The university was founded in 1948, on the recommendation of the Asquith Commission[5] through its sub-committee on the West Indies chaired by Sir James Irvine.[6] The Asquith Commission had been established in 1943 to review the provision of higher education in the British colonies. Initially in a special relationship with the University of London, the then University College of the West Indies (UCWI) was seated at Mona, about five miles from Kingston, Jamaica. The university was based at a camp used by evacuated Gibraltarians during the war.[7]

The University College achieved independent university status in 1962. The St Augustine Campus in Trinidad, formerly the Imperial College of Tropical Agriculture (ICTA), was established in 1960, followed by the Cave Hill Campus in Barbados in 1963. Before the establishment of the Open Campus, University Centres, headed by a Resident Tutor, were established in each of the other thirteen contributing territories.

Each of the physical campuses has faculties common to all of the campuses, such as Humanities & Education and Social Sciences. Cave Hill and Mona have the Faculty of Science & Technology while St. Augustine, Trinidad & Tobago, houses the School of Natural Sciences and the School of Agriculture under the Faculty of Agriculture and Sciences. Cave Hill, Barbados and Mona, Jamaica and St. Augustine, Trinidad and Tobago has a full Faculty of Law. Both Mona, Jamaica, and St. Augustine, Trinidad & Tobago, have the Faculty of Medicine. In 2008 Cave Hill accepted the first students at their Faculty of Medicine. Previously, they only accommodated students in the final two years in the medical program at their School of Medicine which was located at the Queen Elizabeth Hospital. St. Augustine also has the Faculty of Engineering.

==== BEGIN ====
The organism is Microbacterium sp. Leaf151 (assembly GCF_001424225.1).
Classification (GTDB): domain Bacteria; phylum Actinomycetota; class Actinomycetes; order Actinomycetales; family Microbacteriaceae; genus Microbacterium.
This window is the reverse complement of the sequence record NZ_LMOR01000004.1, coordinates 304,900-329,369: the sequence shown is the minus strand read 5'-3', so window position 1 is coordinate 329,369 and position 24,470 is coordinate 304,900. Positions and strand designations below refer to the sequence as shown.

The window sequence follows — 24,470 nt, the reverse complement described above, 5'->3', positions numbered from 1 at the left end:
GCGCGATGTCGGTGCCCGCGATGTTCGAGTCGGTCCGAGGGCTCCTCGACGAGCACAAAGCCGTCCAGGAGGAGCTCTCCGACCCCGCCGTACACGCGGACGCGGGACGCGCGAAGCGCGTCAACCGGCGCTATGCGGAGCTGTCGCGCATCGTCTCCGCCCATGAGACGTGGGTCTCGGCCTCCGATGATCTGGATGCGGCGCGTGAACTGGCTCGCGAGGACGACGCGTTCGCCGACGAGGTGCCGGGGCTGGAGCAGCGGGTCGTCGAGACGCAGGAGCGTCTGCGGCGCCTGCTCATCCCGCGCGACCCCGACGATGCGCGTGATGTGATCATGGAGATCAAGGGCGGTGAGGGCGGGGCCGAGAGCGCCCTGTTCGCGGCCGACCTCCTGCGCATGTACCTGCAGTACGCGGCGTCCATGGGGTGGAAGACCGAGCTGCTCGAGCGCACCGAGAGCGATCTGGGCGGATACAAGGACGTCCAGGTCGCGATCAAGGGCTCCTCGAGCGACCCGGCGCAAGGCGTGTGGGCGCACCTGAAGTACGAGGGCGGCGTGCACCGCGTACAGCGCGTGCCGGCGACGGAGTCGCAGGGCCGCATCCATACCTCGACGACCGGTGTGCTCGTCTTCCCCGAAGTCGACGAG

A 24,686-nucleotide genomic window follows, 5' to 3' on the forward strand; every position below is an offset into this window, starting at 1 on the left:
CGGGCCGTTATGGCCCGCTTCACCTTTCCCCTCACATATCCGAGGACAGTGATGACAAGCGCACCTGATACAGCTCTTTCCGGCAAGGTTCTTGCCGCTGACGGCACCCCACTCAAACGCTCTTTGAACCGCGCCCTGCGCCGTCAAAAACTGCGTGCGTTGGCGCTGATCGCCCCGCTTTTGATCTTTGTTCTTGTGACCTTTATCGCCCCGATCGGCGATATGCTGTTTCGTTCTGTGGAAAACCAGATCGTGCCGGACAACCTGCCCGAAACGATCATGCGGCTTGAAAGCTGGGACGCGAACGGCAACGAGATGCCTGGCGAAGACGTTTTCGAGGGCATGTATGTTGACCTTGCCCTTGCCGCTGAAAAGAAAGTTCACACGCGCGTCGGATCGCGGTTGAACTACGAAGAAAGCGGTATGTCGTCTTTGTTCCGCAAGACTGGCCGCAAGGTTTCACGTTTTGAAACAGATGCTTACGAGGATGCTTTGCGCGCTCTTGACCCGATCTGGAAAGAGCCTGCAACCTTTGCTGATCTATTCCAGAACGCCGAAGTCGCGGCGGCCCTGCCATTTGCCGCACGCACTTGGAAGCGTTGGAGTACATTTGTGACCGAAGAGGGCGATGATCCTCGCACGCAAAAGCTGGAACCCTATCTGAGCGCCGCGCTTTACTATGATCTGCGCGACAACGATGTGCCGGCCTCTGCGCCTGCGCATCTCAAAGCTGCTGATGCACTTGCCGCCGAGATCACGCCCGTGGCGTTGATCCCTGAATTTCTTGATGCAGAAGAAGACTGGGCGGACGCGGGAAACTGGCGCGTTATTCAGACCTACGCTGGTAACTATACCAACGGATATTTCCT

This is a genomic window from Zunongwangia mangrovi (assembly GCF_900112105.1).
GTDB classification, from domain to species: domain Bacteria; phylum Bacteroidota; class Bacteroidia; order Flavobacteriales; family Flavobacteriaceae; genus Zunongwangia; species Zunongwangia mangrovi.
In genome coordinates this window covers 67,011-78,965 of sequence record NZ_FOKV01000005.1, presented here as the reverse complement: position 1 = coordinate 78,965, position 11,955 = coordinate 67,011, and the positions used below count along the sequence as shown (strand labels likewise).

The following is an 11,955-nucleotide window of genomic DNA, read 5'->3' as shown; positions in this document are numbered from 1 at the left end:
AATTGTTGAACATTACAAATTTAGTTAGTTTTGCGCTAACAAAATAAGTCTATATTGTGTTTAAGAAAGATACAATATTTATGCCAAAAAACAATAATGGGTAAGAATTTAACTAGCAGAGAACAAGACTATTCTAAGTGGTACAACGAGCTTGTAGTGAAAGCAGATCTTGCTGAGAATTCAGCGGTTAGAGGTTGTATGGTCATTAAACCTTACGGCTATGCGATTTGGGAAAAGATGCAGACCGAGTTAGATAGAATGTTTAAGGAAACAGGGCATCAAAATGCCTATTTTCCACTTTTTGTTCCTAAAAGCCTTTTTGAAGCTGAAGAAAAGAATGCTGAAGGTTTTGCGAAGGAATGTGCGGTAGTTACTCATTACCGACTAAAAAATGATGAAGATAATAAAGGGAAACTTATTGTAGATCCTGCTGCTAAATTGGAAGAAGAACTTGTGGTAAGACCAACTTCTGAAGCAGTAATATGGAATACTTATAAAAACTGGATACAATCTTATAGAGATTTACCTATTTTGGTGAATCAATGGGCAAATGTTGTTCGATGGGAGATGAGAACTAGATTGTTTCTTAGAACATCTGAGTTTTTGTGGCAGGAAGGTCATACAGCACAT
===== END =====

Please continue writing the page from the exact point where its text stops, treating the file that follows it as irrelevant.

In 1950, HRH Princess Alice, Countess of Athlone, the last surviving granddaughter of Queen Victoria, became the first Chancellor of the University College of the West Indies.